Seed Trade Association of Malawi (Stam) has expressed fear that the new Affordable Inputs Programme (AIP) design would have serious implications for the seed sector due to anticipated low redemption rate.
The association projects the worst seed redemption rate this year at 45 percent, which it estimates will be equivalent to K110 billion AIP loss.
The reaction followed Minister of Agriculture Lobin Lowe’s announcement two weeks ago that government contribution on seed will be fixed at K3 365 per 5 kilogramme (kg) seed pack, down from its K6 000 contribution this year.
The grouping said this means that the farmers’ contribution will be at K5 000 per 5 kg pack for maize seed or 7 kg pack of sorghum/rice seed.
In an interview yesterday, Stam business development officer Supply Chisi said most AIP beneficiaries are poor farmers, who will not be able to top up the required cash amount; hence, the projected low redemption rate.
He said: “Last year the redemption was below 80 percent for seed because AIP started late and also because some failed to top up the K2 000.
“With such low government contribution, redemption is estimated at 45 percent which is an equivalent of K110 billion AIP loss of value.”
Chisi said the development will also result in 55 percent of the beneficiaries planting farm-saved grain.
“This will have a direct negative impact on food security,” he warned.
In his announcement, Lowe assured that farmer contribution will be varying depending on the prevailing market prices of each cereal variety.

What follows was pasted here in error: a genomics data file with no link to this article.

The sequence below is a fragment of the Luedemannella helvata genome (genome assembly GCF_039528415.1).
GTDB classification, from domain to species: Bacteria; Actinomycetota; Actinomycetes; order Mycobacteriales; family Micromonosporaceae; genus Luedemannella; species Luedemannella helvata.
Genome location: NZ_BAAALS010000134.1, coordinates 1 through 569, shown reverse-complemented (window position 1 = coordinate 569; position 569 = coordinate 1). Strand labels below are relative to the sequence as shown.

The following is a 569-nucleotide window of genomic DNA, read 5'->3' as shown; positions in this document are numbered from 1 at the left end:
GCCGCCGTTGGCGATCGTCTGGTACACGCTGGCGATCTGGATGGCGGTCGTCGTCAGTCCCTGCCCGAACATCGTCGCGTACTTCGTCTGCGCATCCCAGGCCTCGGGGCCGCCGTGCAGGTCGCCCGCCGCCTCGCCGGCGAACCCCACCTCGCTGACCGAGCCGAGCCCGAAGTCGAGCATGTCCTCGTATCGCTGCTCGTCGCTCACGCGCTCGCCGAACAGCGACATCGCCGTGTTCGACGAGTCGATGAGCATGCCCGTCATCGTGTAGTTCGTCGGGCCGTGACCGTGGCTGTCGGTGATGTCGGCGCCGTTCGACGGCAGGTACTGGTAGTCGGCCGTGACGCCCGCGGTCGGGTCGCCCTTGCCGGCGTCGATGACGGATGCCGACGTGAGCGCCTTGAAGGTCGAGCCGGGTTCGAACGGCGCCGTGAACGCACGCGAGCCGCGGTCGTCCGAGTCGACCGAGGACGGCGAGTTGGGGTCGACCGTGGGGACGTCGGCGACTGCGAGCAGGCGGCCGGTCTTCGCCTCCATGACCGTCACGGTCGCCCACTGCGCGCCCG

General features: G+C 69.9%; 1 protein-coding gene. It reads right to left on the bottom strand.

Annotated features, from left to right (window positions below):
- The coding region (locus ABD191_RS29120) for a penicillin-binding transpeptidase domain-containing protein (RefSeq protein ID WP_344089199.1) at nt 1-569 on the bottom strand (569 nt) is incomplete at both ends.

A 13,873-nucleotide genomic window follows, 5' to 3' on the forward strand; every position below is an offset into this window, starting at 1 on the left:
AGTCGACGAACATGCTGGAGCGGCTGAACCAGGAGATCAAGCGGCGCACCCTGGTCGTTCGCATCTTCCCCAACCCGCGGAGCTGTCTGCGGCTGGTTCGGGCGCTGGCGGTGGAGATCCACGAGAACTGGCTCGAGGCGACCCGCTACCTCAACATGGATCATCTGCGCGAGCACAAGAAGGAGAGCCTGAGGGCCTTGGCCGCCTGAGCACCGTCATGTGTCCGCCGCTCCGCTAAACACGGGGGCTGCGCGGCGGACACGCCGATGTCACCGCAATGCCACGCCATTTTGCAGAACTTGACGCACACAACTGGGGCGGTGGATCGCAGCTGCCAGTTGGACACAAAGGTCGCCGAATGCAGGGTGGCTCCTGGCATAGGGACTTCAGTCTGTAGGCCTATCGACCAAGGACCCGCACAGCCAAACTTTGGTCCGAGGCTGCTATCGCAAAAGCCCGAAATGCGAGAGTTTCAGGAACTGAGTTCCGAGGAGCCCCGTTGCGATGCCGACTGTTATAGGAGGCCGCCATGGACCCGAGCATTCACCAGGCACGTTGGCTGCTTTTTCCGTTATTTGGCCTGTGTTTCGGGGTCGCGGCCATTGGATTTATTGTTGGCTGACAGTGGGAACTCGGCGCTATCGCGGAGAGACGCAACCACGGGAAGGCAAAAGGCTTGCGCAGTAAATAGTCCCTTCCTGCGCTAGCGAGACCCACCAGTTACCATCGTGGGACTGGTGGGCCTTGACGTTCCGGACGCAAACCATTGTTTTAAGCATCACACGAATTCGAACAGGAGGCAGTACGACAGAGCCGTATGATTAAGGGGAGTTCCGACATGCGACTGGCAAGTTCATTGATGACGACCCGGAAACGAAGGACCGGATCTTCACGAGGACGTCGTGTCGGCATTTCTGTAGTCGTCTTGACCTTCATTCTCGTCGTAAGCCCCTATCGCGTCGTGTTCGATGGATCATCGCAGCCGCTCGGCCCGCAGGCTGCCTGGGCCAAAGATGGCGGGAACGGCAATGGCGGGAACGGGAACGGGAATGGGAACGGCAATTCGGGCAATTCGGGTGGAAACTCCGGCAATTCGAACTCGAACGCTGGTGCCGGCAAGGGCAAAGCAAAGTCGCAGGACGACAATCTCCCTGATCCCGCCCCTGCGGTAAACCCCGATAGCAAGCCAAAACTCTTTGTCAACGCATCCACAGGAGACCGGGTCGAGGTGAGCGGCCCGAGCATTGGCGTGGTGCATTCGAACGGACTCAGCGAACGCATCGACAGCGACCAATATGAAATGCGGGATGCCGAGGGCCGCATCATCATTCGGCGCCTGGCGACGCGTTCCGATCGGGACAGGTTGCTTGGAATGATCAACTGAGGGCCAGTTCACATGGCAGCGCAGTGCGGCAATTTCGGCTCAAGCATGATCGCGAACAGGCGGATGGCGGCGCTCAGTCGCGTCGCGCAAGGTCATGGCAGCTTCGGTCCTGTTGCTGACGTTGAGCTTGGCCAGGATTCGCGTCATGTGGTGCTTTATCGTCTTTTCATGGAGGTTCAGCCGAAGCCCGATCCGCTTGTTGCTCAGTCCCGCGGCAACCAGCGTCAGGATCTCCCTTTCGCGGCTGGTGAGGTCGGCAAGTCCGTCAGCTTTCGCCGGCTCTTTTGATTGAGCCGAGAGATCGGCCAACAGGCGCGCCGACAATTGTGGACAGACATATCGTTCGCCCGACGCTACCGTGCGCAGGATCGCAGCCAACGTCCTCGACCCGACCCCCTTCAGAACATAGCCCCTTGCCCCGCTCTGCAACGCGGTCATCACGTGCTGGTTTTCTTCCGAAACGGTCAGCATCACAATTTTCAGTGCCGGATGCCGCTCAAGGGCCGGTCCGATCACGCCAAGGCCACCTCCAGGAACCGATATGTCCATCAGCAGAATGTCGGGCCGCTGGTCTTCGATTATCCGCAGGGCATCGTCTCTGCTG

“The opening up of the farmer contribution on seed will give an opportunity to farmers to buy seed of their choice,” he said.
Lowe also announced an increase in farmer contribution towards the purchase of fertiliser from K4 495 to K7 500 per bag.
But Chisi said if farmers will be forced to use farm-saved grain, then the benefit of AIP fertiliser will not be realised as there is direct correlation between improved seed and fertiliser on yield.
He said during this year’s AIP, agrodealers are expected to handle in excess of K8.5 billion but feared that with the bulk of sales being based on cash, the risk profile of agrodealers changes significantly and impacts the confidence of seed companies to advance large quantities of seed on credit.
As a consequence, he said the situation will likely result in limited availability of seed, particularly in remote and hard-to-reach places; hence, impacting on farmers who may have to walk longer distances to access seed, thereby adding to the already high cost of purchase.
“Another challenge is that the companies planned and invested in seed production based on the assumption that government would contribute K6 000 minimum.
“So seed production is heavily affected as companies have already invested unlike last year, companies have stocks and no importation will be needed,” he said.